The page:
Monday, August 1, 2011

Interview with Western Author Melody Groves

The Divine Secrets of the Writing Sisterhood would like to welcome Western author and SouthWest Writers' president Melody Groves!

New Mexico native Melody Groves has a deep love for anything cowboy and Old West. As a member of New Mexico Gunfighters, she “shoots” sheriffs and outlaws every other Sunday in Albuquerque’s Old Town.
Winner of two first-place writing awards, Groves is President of SouthWest Writers and publicity chairman for Western Writers of America. She writes for American Cowboy, True West and New Mexico magazines. Her non-fiction book, Ropes, Reins, and Rawhide: All About Rodeo, is a guide to understanding the sport. Additionally, Hoist a Cold One! Historic Bars of the Southwest, a look at the history and beauty of 26 front and back bars, launched in mid-July.

She is also author of the Colton Family Saga series, Border Ambush, Sonoran Rage, and Arizona War. Recently, her essay about living in New Mexico was published in Voices of New Mexico.

As an author, what drew you to not only become a writer, but specifically the genre of Westerns?
 I’ve always been a writer—I think it’s a passion that comes from within. And specifically the genre of Westerns, it also comes from within. I wrote them kind of in a closet for years until realizing that they’re a valuable, viable part of literature. Since I grew up in southern New Mexico and spent time on horseback and visiting old ghost towns, Westerns are sort of in my blood, so to speak. I feel a definite connection with the past.

Border Ambush
by Melody Groves
When people think of Western novels, they tend to think of writers such as Louis L’Amour and Zane Grey. Do you think their work still properly represents the types of Westerns being published today? Are Western novels as popular today as when authors such as L’Amour and Grey were being published?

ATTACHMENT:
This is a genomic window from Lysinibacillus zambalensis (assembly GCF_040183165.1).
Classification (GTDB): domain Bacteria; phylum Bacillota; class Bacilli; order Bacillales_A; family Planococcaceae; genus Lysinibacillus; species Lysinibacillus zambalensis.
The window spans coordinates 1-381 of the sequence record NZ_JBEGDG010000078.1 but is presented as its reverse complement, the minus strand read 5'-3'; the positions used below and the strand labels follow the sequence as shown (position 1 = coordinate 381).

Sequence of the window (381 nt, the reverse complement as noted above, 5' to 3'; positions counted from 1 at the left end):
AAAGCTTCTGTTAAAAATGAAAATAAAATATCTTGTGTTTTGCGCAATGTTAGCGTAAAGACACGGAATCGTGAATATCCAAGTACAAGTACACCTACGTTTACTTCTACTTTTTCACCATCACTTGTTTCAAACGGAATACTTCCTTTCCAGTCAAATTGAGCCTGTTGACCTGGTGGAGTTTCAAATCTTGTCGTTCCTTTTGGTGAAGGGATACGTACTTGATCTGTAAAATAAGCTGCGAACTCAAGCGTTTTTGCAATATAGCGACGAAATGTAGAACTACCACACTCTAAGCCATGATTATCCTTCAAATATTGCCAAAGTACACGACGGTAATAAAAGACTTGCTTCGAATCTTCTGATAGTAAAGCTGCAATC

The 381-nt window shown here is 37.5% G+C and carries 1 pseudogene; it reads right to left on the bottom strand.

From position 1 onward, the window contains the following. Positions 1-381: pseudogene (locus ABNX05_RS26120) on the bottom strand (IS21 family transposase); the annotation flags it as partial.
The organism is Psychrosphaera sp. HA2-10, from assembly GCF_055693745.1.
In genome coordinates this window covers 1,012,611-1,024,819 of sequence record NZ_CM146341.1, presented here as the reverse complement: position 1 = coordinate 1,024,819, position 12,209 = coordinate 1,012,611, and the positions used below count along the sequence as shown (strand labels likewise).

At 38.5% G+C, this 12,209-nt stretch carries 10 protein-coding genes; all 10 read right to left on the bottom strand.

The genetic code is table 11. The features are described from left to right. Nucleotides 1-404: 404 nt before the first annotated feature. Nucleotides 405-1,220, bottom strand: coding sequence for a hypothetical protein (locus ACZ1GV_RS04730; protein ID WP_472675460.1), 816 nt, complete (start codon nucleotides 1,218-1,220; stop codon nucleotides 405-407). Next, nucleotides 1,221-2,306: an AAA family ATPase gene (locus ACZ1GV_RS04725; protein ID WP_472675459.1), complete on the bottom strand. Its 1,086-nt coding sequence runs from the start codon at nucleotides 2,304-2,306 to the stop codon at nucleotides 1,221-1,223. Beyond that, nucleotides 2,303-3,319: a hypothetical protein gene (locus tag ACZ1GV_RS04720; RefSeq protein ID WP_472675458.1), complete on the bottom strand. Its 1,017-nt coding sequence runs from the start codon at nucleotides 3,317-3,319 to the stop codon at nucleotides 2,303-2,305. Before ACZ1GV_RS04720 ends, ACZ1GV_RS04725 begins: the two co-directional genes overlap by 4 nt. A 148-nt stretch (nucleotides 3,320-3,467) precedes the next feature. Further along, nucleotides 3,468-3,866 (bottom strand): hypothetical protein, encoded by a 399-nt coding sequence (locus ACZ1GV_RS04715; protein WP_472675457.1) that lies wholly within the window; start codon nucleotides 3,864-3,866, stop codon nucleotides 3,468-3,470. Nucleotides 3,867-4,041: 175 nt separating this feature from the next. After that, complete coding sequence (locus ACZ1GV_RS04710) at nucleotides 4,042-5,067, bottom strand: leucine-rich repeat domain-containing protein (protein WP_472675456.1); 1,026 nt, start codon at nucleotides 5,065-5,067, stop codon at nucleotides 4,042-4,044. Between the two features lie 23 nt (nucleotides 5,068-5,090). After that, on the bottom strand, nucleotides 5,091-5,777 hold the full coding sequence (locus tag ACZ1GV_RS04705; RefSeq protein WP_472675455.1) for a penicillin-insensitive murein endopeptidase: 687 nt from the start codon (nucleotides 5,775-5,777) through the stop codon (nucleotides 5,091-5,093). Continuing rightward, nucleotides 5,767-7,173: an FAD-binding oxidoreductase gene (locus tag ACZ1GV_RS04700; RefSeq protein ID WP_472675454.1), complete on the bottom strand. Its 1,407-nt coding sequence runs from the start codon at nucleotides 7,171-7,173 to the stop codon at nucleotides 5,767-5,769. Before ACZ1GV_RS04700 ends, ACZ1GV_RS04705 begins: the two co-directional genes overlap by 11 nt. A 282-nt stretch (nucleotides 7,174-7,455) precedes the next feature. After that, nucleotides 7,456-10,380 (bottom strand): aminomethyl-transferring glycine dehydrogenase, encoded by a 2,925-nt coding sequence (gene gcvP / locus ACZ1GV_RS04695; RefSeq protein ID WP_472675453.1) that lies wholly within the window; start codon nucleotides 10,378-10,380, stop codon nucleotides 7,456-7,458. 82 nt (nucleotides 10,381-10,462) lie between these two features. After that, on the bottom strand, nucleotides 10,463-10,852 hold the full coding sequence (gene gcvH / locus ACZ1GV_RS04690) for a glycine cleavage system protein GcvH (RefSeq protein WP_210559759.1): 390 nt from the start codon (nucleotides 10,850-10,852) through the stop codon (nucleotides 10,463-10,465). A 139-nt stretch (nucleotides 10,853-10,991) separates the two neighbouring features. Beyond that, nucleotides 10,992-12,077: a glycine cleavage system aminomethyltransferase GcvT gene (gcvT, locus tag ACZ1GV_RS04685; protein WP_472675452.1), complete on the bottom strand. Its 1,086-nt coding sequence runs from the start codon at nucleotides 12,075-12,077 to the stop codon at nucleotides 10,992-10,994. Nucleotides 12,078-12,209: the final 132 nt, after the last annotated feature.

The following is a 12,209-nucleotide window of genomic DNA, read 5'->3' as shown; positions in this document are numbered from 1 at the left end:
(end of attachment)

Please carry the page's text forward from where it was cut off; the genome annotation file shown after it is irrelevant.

L’Amour and Grey’s Westerns are similar and yet different from today’s. All of the Westerns speak to redefining oneself and also the landscape is usually a character. Westerns today aren’t quite as popular as say, in the 1950s, but we’re seeing an increase in readership and sales. I think it’s because people want a good story and are looking for something with moral characters. People would buy them if bookstores would promote them. There’s definitely a need and a market for Westerns.

Why do bookstores shy away from promoting Westerns? Is there something specific about the genre that keeps them from doing so?
It's a nasty spiral. Bookstores don't carry a wide range of Westerns because people don't request them. People don't request them because they don't know about them. I've attended many Western events where we sell a wide range of Westerns, and people are always so very grateful. They say they can't get them anywhere else. And I don't think it's necessarily the genre itself, it's the sales that guide the book sellers. WWA is doing what we can to change people's reading habits. It's frustrating, to say the least.

What was your experience like on the road to getting published?
My experience to getting published was up and down, pretty much like everybody else’s. Once I decided that I really, truly wanted to get published, then I attended workshops, conferences, classes and talked to everybody I could. A ton of rejections later, I got an article published in a magazine, and the rest as they say…is history.

Your novels are published through La Frontera Publishing, a smaller press. Can you give some insight as to what it’s like to work with a smaller press as opposed to having your work published through one of the “Big Six”?
A small press has tons of advantages and disadvantages. The publisher knows you and you know him/her. It’s usually easier to get him on the phone than a larger publisher. They’ll also keep your book in print longer than the Big Six. The down side is: they’re small, which means even more of the marketing burden is on you and if they have a personal crisis (I know one small publisher who had pneumonia and then hip surgery, so was out for almost a year), the work pretty much stops.